What's Ah in Battery - Battery Ah Meaning
From time to time, people ask us what does Ah mean on a battery - well, Ah or Amp-Hours is a unit of capacity that describes how much current a battery can provide under certain conditions.
While some batteries feature capacity in hundreds and thousands of Amp-Hours, smaller batteries feature capacities that are measured in milli-Amp-Hours (mAh) or even micro-Amp-Hours (μAh).
Published: October 7, 2021.
Battery Capacity Definition
Generally, the battery capacity is a unit of measure that describes how many Amps (A) or milli-Amps (mA) the battery can provide for 20 hours before its voltage drops below a certain level - that "certain level" is commonly labeled as a cut-off voltage or drop-off voltage.
This definition of the battery capacity is usually given for lead-acid batteries, although some manufacturers provide capacities for other discharge rates, for example, for 1h, 2h, 3h, 5h, 10h, etc.
The capacity of wet/flooded, AGM, and Gel-Cell 12V lead-acid batteries is determined by how many Amps can a new, fully charged 12V battery deliver for 20 hours without its voltage falling below 10.5V at 77-80°F (25-27°C).
Note: Draining the rechargeable battery below cut-off voltage could cause permanent damage to the battery - cut-off voltage primarily depends on the battery chemistry, but also on the battery construction and design, since it is not the same to fully discharge starting or deep-cycle lead-acid battery.
Since rechargeable lithium batteries don't suffer from the capacity decrease like lead-acid batteries when they are discharged with 0.5-1.0C or stronger currents, many manufacturers of lithium batteries provide 1h capacity of their batteries, which is "almost" the same as 20h capacity of the lithium batteries.
The capacity of the battery depends on the exact chemistry and the battery construction.
For example, two batteries may be based on the same chemistry, but one is optimized for low-drain applications (high capacity, low discharge current), while another is optimized for high-drain applications (lower capacity, higher discharge current).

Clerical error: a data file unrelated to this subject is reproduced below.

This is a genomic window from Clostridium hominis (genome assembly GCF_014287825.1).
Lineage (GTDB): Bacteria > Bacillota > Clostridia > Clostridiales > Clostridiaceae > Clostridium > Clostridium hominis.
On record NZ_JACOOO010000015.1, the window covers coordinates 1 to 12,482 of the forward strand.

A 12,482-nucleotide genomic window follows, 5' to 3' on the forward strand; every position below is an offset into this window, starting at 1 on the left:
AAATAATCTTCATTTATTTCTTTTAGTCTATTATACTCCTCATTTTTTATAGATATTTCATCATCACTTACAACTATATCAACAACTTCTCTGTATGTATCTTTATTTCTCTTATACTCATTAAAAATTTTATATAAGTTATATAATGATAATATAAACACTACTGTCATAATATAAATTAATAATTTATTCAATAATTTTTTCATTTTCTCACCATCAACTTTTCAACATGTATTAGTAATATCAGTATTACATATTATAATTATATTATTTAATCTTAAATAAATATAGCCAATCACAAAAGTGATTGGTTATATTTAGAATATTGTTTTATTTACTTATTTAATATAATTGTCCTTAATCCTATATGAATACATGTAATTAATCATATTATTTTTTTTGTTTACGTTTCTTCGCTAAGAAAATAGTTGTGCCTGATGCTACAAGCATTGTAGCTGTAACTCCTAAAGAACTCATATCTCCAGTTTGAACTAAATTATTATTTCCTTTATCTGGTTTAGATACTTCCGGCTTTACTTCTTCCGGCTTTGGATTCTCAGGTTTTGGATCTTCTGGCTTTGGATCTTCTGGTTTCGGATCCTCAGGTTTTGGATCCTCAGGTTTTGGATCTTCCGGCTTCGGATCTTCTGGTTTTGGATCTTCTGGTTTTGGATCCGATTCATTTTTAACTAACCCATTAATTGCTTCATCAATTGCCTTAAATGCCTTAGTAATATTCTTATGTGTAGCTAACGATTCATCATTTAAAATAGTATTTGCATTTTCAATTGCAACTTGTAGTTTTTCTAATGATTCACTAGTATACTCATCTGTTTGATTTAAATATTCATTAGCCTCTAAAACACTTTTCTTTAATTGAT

The following table lists some of the most popular chemistries commonly found at cylindrical batteries - the data are given for the cylindrical AA batteries.
|Chemistry||Common Name||Rechargeable||Typical Capacity (mAh)||Voltage (V)
|Zinc Carbon||R6, 15D||No||600 - 1600||1.5|
|Alkaline||LR6, 15A||No (Mostly No)||1800 - 2700||1.5|
|Li-FeS2||FR6, 15LF||No||2700 - 3300||1.5 (1.8 max)|
|Li-ion||14500||Yes||600 - 2000+||3.6 - 3.7|
|NiCd||KR6, 1.2K2||Yes||600 - 1000||1.2|
|NiMH||HR6, 1.2H2||Yes||700 - 2800||1.2|
|NiOOH||-||No||2200 - 2700||1.5 (1.7 max)|
|NiZn||ZR6||Yes||1500 - 1800||1.6 - 1.65|
As one can see, although the batteries in the table share the same physical dimensions, their electrical characteristics differ significantly.
Such differences exist in all battery sizes, from small button/coin-cell batteries to large automotive/light industrial batteries.
If You are looking for the battery capacity of a certain battery, feel free to use the Search: write down the battery size, click Search, and the system will find it for You, assuming that the battery exists on the Battery Equivalents site.